One of Downtown Nassau’s oldest operating retail shops is giving the stamp of approval for Global Port Holding’s (GPH) proposal for the redevelopment of the Port of Nassau.
Tara Morley, who is the general merchandising manager of Cole’s of Nassau and an executive member of the Bahamas Federation of Retailers, said she especially likes the support planned for artisans and small businesses.
“One of the things that’s been really great about the proposal is that it’s keeping it to the local artisans to provide a format for them to have a better opportunity,” she said.
“I think the training is really important, and that there isn’t the proposal for additional commercial retail to be going into that space, because the whole point is that we do want to engage and support the local retailers that are already in existence.”
As a part of its $250 million proposal to revamp the Port of Nassau, GPH intends to commit $5 million in micro loans to entrepreneurs to help them expand and improve their small businesses, and provide training for handicraft artists “to help them understand the retail business better, to learn how to merchandise, to learn a little about product selection and product placement, to help them elevate the service they present to cruise line guests”, according to GPH Head of Business Development for the Americas Colin Murphy.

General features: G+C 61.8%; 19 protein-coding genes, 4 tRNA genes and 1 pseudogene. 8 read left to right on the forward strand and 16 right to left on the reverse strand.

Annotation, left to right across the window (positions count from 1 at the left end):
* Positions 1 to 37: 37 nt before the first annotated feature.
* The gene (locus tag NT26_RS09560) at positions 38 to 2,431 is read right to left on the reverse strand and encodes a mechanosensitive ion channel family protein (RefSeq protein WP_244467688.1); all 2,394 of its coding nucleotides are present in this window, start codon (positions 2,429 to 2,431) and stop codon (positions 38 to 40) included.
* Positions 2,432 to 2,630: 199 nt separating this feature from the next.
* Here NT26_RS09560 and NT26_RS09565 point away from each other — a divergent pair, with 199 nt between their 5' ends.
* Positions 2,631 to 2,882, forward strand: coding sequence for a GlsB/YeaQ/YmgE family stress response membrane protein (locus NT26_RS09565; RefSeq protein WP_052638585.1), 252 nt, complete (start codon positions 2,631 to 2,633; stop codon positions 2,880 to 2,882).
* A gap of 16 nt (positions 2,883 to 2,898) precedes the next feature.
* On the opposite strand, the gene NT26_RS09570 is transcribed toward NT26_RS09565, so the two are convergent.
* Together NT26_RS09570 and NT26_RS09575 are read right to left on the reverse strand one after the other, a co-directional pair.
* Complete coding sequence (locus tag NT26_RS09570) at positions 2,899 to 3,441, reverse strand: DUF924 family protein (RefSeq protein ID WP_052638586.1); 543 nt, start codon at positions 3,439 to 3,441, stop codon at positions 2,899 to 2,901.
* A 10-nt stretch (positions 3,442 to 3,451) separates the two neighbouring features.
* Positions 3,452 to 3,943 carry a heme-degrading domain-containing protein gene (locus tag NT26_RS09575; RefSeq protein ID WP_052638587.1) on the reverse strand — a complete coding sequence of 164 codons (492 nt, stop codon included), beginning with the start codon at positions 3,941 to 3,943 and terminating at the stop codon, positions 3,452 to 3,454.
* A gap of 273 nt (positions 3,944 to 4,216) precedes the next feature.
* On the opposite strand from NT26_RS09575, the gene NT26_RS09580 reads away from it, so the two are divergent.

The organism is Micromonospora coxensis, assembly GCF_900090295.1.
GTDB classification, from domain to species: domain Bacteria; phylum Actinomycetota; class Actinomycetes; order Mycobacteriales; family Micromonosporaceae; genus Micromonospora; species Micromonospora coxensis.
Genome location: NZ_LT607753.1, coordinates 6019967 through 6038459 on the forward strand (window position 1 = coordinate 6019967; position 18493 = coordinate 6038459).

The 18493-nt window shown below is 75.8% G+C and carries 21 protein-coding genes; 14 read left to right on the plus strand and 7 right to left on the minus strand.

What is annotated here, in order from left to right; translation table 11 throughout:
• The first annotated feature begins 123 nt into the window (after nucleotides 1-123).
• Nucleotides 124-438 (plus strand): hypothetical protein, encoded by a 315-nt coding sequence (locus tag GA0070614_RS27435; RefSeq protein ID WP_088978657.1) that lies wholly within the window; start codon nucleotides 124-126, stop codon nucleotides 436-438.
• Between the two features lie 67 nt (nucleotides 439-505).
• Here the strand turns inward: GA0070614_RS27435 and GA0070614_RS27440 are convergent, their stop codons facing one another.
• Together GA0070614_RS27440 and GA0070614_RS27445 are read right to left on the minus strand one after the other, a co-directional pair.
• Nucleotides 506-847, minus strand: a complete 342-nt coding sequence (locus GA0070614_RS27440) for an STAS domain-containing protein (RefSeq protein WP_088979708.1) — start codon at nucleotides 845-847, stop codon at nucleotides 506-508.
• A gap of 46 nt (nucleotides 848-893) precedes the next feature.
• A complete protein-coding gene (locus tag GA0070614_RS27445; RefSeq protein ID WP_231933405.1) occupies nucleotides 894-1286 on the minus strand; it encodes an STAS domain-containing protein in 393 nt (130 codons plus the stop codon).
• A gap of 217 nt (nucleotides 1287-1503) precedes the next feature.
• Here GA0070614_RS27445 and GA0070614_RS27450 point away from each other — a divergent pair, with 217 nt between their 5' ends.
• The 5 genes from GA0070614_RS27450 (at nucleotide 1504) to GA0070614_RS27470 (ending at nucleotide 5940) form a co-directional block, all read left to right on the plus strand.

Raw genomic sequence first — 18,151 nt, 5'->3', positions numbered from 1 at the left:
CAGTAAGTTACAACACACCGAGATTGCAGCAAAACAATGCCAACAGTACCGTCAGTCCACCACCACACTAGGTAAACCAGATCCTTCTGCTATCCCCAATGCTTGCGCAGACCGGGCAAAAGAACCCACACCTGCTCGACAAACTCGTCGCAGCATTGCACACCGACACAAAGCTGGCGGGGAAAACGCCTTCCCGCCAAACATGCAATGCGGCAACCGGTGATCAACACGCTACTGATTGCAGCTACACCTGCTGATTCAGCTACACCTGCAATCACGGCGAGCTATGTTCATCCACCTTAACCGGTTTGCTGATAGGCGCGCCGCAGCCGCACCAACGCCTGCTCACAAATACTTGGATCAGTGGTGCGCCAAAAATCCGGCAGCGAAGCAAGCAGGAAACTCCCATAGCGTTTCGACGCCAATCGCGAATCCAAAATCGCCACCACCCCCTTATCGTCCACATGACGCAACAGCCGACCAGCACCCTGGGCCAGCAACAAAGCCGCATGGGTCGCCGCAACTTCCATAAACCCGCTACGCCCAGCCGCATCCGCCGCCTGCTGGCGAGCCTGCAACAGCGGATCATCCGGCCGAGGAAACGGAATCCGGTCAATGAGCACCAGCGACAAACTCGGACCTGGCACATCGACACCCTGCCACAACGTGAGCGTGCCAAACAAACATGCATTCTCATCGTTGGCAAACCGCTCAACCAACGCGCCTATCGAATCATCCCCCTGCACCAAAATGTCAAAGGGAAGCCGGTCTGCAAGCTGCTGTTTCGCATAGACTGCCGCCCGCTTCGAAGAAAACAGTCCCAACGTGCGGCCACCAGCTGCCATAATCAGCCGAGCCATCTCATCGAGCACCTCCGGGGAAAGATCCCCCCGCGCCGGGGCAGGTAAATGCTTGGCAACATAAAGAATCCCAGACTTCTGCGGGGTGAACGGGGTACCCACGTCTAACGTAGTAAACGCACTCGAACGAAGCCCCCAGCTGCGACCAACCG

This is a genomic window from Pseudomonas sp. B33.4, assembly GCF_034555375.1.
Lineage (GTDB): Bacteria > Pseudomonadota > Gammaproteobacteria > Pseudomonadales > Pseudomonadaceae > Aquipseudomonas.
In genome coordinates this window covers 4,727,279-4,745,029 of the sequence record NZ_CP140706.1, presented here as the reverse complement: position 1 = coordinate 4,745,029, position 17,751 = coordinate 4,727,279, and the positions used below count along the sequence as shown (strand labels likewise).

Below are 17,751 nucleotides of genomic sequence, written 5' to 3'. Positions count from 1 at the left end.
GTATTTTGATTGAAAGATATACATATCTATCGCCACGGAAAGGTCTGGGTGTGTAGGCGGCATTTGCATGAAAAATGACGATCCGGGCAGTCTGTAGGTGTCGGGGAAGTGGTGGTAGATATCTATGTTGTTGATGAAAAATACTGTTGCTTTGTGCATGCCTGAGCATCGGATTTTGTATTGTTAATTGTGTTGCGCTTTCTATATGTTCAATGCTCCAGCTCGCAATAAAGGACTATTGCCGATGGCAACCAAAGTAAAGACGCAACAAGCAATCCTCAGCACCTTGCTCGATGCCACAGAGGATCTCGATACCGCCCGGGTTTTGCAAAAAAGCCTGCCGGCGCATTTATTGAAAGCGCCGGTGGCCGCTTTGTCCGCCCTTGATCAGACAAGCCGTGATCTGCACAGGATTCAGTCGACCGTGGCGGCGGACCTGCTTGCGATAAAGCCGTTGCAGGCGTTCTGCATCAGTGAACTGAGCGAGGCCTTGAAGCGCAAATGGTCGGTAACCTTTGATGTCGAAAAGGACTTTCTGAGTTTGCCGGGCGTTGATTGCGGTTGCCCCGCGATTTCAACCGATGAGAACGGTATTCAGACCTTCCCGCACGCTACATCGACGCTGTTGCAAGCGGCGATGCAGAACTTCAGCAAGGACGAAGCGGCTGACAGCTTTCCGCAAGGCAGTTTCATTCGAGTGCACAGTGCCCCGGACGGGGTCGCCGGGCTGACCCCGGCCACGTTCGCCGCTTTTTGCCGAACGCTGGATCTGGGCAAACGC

GPH has also committed to not adding any large international retailers to its port, a part of the proposal Morley said she especially liked.
“We’ve seen a number of smaller retailers that have been leaving the downtown area, unfortunately,” she said.
“And just taking a walk down Bay Street, you can see a lack in the diversity of offering that we have in the port area, because there has been so little investment in downtown, so I think it’s fantastic that they would be making not just an investment in the port itself, but also into the greater downtown area for desperately needed beautification investment.”
During a press event on Wednesday at the offices of the Bahamas Chamber of Commerce and Employers’ Confederation, Morley questioned Murphy on how GPH proposes to help small retailers advertise with larger cruise ships to attract passengers to the small businesses in the downtown area.
Murphy said, “Certainly when we talk to folks, they are a little upset that the cruise lines are sending people to particular stores. We’ve been talking about this and it’s something we really would like some input from the community on. But we can still have retail ambassadors, we can have signage and all sorts of things we think to drive traffic.”